Muslims hail SLMC-LTTE agreement

[TamilNet, Wednesday, 17 April 2002, 22:31 GMT]
(News Feature) Sri Lanka’s Muslim community this week welcomed the landmark agreement signed between the largest Muslim party, the Sri Lanka Muslim Congress (SLMC) and the Liberation Tigers. Mr Vellupillai Pirapaharan, leader of the LTTE, met with Mr Rauf Hakeem, leader of the SLMC last weekend and the two leaders agreed to cooperate closely on affairs related to Sri Lanka's Muslim community.

The Kattankudi Mosques and Islamic Traders Association Wednesday welcomed the meeting and praised the LTTE leader for recognising and allaying the concerns of the Muslim community. “We praise Mr Pirabakaran’s bravery for inviting Muslim representatives to [resolve the problems],” a statement issued by the civic organisation said. The statement concluded with a prayer and urged rebel Muslim leaders to support the SLMC in taking these steps.

LTTE political officials in the east of the island engaged in political work under the terms of the indefinite ceasefire were given a rapturous welcome in Muslim areas, press reports said Wednesday. In the town of Amparai and the predominantly Muslim town of Kalmunai political representatives of the Liberation Tigers received in much the same way as in the rest of the north and east. They were taken in a procession from Periya Naalavanai, led by a student band from the Kalmunai Karmel Fatima National College.

A large crowd, made up mostly of Muslims, mobbed the cadres as they went into Kalmunai where District Secretary A L M Falees received them there with garlands and handshakes. In Maruthamunai, Muslim residents expressed their support by exploding fire crackers, press reports said.

SLMC official Noordeen Mashoor who attended the meeting with the Liberation Tigers last weekend announced that meetings with the government agents for Mullaitivu, Mannar and Vavuniya would take place soon to look into the matter of resettling displaced Muslims from the north and east.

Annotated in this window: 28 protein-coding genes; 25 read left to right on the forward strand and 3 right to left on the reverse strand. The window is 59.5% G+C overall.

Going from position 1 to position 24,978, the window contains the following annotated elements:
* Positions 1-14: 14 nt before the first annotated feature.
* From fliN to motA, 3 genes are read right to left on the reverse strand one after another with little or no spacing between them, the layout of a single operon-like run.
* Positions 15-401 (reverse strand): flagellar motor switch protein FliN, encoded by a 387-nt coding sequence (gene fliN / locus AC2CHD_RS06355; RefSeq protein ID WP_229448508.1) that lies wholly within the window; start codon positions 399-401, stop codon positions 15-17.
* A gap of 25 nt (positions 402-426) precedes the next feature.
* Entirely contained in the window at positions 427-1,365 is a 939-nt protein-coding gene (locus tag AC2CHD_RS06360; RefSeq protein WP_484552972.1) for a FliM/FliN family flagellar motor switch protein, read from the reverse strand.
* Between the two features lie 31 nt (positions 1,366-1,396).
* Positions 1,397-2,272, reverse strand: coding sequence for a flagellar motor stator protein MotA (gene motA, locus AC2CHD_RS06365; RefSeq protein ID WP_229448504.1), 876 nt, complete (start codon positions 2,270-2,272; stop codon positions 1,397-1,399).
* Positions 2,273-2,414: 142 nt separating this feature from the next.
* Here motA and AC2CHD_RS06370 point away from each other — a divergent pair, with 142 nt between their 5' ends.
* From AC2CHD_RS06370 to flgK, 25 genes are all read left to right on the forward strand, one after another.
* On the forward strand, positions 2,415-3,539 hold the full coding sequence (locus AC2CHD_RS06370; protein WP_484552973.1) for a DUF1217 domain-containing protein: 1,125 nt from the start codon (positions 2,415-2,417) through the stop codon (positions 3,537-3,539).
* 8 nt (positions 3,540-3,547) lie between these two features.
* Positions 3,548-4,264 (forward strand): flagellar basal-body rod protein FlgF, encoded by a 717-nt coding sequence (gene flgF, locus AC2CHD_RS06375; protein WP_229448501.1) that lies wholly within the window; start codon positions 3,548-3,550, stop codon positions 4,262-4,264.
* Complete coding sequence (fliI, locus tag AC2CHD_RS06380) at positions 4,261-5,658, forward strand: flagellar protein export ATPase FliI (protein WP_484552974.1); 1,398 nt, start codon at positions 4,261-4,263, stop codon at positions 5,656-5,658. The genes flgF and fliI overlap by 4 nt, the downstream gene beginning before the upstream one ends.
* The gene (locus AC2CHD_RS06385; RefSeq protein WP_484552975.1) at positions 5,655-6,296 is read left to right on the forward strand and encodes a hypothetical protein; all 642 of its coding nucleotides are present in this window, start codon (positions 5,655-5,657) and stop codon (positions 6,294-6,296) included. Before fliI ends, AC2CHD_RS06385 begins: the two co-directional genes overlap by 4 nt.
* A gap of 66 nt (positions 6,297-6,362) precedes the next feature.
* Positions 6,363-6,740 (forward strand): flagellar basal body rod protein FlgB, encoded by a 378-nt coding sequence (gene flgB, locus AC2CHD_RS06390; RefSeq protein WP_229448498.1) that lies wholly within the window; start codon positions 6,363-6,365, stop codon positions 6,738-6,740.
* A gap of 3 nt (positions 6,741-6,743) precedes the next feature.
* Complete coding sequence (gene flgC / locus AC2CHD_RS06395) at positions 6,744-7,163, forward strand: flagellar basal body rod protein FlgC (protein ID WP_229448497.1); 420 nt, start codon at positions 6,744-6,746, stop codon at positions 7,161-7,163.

Mashoor, who is also Sri Lanka’s Minister for Vanni Rehabilitation, said the agreement signed between the Tamil Tigers and the Muslim Congress was a watershed event. “Efforts to resettle these people will be speeded up after Mr Pirapakaran’s personal appeal. Around 30,000 families are currently displaced. Measures to resettle them will be in place once discussions between Government Agents and refugee officials are complete,” said Mr Masoor.

"As a result of Saturday's talks, solutions to several problems faced by Muslims have been found," Mr. Hakeem said on the weekend. "This will calm the apprehension among our [Muslim] people about the peace process."

“A joint committee comprising representatives of LTTE and SLMC would be appointed to co-ordinate affairs related to the return of displaced Jaffna Muslims to their own homes," he said.

Mr Hakeem is expected to meet Norway’s deputy foreign minister Vidar Helgesan and Ambassador John Westborg during their visit to Batticaloa Thursday. They are to travel by helicopter to the east, following their meeting with the LTTE at Kilinochchi on Wednesday.

 

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